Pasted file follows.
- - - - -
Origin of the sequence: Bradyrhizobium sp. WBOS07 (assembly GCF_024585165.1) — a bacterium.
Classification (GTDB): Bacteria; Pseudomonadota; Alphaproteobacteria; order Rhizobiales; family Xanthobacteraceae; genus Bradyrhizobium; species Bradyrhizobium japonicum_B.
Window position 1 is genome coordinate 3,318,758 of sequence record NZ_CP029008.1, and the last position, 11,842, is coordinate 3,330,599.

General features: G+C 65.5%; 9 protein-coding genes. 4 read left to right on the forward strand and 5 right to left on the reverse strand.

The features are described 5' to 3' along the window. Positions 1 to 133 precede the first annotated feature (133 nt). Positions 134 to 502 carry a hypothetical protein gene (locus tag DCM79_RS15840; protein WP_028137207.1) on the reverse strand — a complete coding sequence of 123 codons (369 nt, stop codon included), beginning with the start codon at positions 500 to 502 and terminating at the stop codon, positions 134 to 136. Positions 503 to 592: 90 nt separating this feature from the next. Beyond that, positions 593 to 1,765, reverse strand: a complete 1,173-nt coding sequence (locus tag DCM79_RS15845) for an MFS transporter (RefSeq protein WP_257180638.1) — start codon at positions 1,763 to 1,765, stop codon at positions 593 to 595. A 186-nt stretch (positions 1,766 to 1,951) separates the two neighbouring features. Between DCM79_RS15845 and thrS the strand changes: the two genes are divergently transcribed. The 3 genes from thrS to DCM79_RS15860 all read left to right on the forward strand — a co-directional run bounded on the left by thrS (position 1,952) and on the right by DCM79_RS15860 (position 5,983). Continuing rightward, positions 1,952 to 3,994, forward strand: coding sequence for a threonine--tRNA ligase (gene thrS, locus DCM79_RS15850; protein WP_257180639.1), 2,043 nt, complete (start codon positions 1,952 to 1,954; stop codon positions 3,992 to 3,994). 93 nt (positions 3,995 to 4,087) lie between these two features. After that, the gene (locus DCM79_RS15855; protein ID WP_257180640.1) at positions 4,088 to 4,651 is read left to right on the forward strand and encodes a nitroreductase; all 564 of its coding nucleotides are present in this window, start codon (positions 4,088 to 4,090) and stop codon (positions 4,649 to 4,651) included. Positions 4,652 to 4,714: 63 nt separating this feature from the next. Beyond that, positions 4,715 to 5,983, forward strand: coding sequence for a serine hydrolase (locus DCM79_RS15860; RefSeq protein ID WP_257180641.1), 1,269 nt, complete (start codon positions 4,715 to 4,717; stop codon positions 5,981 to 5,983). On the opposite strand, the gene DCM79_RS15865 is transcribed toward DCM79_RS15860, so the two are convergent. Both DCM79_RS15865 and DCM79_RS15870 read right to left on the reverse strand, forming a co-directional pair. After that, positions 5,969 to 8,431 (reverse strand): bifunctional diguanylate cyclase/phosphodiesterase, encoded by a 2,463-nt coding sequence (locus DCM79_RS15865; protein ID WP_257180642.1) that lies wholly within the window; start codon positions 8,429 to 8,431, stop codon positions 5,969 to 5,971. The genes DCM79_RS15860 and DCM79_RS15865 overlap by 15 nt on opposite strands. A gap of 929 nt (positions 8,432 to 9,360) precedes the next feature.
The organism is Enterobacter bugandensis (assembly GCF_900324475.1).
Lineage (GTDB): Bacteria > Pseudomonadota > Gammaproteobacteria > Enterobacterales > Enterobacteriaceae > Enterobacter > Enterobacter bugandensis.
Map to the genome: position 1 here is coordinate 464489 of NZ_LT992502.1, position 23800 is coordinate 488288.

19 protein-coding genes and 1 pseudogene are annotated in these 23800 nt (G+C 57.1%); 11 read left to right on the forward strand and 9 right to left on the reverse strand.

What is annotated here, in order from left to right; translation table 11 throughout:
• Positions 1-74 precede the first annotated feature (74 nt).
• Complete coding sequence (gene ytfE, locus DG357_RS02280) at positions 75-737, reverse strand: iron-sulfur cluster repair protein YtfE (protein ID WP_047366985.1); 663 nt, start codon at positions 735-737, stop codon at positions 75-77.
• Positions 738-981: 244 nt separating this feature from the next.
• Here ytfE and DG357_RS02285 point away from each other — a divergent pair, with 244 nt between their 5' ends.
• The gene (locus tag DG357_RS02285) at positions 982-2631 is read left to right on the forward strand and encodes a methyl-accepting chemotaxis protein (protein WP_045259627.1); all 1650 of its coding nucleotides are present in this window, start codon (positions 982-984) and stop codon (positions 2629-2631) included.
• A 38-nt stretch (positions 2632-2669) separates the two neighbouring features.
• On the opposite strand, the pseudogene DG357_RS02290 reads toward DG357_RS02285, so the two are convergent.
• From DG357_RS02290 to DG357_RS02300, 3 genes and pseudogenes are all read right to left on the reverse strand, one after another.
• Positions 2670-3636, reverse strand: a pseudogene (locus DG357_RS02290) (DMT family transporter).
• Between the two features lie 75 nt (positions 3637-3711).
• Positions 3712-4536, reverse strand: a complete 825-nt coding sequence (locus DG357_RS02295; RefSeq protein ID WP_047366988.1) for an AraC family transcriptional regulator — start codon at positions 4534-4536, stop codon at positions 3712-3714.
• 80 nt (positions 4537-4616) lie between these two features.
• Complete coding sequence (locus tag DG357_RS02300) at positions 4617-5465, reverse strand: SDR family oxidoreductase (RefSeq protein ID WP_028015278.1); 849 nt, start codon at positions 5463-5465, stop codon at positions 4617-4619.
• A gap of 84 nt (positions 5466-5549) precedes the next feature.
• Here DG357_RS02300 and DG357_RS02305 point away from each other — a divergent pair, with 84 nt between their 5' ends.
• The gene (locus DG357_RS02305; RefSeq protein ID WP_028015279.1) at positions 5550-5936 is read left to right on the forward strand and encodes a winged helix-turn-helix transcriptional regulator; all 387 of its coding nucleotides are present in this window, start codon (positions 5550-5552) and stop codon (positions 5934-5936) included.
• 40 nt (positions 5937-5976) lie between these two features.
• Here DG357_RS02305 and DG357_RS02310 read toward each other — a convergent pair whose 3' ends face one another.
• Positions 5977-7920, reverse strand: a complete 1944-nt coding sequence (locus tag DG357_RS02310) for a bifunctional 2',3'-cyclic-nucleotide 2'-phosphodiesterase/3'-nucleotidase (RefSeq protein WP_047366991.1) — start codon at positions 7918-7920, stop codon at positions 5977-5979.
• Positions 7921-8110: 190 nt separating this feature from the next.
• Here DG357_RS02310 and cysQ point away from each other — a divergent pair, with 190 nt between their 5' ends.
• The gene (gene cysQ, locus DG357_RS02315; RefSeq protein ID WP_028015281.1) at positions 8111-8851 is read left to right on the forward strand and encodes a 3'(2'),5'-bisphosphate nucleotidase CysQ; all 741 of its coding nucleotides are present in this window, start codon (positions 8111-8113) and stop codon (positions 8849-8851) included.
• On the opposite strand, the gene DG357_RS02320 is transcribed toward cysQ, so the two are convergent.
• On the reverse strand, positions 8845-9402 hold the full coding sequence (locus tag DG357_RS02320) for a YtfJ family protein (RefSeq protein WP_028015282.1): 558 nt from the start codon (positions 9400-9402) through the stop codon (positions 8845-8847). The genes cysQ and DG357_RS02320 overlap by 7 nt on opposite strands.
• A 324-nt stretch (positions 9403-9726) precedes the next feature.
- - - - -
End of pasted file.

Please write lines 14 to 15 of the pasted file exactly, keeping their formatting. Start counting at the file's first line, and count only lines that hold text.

• Here ytfE and DG357_RS02285 point away from each other — a divergent pair, with 244 nt between their 5' ends.
• The gene (locus tag DG357_RS02285) at positions 982-2631 is read left to right on the forward strand and encodes a methyl-accepting chemotaxis protein (protein WP_045259627.1); all 1650 of its coding nucleotides are present in this window, start codon (positions 982-984) and stop codon (positions 2629-2631) included.